Economist writes on forces affecting scholarship



“The Effortless Economy of Science?” by Philip Mirowski, Carl Koch Professor of Economics at the University of Notre Dame, recently was published by Duke University Press.p. Mirowski argues that the relationships between science and economics should be reconsidered in light of recent changes in the organization and funding of scientific research in Western countries. Contending that neoclassical economic doctrines are inadequate to explain the social influences on the selection and support of research projects, he examines such topics as the social stabilization of quantitative measurement, the repressed history of econometrics, the social construction of the laws of supply and demand, and the gift economy.p. Bradley W. Bateman, Gertrude B. Austin Professor of Economics at Grinnell College, describes the book as “an outstanding contribution to the philosophy of science, history of economics, and science studies,” adding that Mirowski “shows why work in each of these fields can be better understood by looking through the lens of other fields.”p. A member of the Notre Dame faculty since 1990, Mirowski specializes in the history and philosophy of economics, evolutionary computational economics, the economics of science, science studies, and the history of the natural sciences. He also is the author of “Machine Dreams: Economics becomes a Cyborg Science” and “More Heat than Light: Economics as Social Physics” and co-editor, with Notre Dame colleague Esther-Mirjam Sent, of “Science Bought and Sold: The New Economics of Science.”p. _Contact: Philip Mirowski at 574-631-7580 or _ p. __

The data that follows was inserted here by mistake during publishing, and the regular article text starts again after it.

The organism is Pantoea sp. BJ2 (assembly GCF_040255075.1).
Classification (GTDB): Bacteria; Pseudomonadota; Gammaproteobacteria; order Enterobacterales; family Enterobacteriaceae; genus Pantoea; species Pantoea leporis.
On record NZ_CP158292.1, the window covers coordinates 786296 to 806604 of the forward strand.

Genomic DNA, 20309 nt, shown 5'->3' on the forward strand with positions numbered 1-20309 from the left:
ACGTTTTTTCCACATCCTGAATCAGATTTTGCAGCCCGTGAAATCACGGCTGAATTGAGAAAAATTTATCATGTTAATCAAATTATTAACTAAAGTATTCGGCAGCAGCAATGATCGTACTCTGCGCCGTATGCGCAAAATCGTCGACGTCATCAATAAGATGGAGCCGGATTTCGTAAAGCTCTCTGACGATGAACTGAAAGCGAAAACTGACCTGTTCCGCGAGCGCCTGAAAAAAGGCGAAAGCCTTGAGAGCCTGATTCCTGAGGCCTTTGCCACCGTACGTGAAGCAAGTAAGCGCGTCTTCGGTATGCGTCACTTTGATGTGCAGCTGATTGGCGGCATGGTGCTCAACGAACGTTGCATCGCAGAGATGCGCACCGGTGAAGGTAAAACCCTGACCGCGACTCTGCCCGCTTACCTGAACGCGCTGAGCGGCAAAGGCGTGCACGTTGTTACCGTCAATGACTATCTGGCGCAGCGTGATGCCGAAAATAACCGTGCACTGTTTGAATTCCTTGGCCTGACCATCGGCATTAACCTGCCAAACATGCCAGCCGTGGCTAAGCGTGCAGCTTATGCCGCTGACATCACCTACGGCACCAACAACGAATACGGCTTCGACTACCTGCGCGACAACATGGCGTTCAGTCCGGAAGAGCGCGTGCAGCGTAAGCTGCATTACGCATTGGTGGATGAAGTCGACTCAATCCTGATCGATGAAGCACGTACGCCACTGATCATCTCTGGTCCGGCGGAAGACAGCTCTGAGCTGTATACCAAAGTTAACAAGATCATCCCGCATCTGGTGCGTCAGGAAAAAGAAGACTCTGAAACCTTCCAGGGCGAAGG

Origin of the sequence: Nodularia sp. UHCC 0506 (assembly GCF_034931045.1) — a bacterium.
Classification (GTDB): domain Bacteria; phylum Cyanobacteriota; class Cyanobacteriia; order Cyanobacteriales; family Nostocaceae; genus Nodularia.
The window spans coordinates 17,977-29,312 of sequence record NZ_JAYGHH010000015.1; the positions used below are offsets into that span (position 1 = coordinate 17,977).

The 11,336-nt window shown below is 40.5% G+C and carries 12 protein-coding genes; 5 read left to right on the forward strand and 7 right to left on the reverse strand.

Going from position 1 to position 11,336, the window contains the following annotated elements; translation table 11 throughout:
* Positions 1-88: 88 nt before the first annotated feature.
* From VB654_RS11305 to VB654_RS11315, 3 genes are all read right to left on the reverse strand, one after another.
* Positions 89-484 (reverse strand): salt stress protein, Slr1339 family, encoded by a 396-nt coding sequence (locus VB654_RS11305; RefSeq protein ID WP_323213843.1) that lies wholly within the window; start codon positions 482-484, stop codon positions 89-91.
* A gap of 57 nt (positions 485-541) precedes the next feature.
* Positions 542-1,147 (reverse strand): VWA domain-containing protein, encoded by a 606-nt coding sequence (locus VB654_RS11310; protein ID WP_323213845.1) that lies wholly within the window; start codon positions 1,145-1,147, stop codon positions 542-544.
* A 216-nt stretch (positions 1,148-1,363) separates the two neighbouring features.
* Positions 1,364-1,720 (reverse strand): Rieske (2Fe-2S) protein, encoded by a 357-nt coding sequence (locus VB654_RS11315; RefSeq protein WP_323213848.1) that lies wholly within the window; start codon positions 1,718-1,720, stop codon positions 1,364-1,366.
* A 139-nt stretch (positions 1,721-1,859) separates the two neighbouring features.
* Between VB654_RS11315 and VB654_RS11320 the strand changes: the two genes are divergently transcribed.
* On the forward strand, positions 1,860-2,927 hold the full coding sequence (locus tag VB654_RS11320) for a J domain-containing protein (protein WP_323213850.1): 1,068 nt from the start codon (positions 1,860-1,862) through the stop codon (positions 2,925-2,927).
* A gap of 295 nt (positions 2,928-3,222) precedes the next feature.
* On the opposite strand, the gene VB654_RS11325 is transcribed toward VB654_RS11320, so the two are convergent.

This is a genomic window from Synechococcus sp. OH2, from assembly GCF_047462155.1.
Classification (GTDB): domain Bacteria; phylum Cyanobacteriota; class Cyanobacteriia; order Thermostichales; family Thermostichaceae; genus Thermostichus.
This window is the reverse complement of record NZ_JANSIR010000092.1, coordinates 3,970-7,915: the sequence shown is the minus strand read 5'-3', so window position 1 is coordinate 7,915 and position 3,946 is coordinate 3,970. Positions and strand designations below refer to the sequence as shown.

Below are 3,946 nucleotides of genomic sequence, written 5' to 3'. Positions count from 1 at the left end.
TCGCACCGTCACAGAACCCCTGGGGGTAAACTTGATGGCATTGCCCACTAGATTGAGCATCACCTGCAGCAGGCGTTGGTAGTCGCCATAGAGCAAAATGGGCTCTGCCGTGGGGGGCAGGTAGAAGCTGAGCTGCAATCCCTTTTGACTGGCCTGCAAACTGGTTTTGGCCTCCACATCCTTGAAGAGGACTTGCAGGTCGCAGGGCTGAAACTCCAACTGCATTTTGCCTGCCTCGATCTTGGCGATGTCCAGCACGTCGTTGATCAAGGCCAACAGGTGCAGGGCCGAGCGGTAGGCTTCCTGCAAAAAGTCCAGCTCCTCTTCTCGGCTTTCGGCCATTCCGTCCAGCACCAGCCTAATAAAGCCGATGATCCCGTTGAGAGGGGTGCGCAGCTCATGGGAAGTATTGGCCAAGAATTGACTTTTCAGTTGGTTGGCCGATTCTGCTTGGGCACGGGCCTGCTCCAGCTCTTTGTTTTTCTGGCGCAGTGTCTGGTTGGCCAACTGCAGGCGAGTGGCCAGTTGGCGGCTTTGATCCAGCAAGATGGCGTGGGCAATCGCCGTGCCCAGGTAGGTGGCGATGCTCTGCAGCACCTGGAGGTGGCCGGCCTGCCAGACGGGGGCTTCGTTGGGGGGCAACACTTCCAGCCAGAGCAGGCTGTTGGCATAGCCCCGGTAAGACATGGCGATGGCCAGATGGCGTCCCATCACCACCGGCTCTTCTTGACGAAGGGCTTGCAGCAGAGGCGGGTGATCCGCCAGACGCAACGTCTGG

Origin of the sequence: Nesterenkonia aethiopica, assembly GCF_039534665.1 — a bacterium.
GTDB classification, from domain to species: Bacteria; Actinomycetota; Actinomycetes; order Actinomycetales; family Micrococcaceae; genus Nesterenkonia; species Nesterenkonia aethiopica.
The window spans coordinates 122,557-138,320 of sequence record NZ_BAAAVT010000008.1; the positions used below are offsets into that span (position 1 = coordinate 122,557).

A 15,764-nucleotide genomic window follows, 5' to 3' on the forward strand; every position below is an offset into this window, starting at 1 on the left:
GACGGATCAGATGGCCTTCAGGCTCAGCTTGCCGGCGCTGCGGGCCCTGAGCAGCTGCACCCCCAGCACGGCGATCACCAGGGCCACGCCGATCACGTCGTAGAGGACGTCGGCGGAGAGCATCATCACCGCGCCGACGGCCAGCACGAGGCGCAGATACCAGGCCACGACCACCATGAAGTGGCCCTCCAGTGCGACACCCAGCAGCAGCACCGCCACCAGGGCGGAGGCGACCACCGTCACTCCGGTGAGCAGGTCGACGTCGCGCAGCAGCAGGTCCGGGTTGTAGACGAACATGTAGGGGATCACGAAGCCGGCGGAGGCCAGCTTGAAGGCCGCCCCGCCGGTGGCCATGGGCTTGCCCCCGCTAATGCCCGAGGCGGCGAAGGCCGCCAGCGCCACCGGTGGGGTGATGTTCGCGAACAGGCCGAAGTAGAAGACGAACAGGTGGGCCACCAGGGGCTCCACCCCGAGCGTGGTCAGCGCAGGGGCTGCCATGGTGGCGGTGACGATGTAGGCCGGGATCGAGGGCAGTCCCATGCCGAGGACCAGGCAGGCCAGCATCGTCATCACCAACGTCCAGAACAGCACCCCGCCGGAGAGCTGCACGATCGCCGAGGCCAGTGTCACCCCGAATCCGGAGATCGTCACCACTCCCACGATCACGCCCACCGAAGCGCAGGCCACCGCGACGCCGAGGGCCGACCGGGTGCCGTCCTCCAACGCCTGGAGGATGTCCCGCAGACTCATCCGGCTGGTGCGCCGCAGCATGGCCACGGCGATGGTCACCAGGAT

TopicID: 7302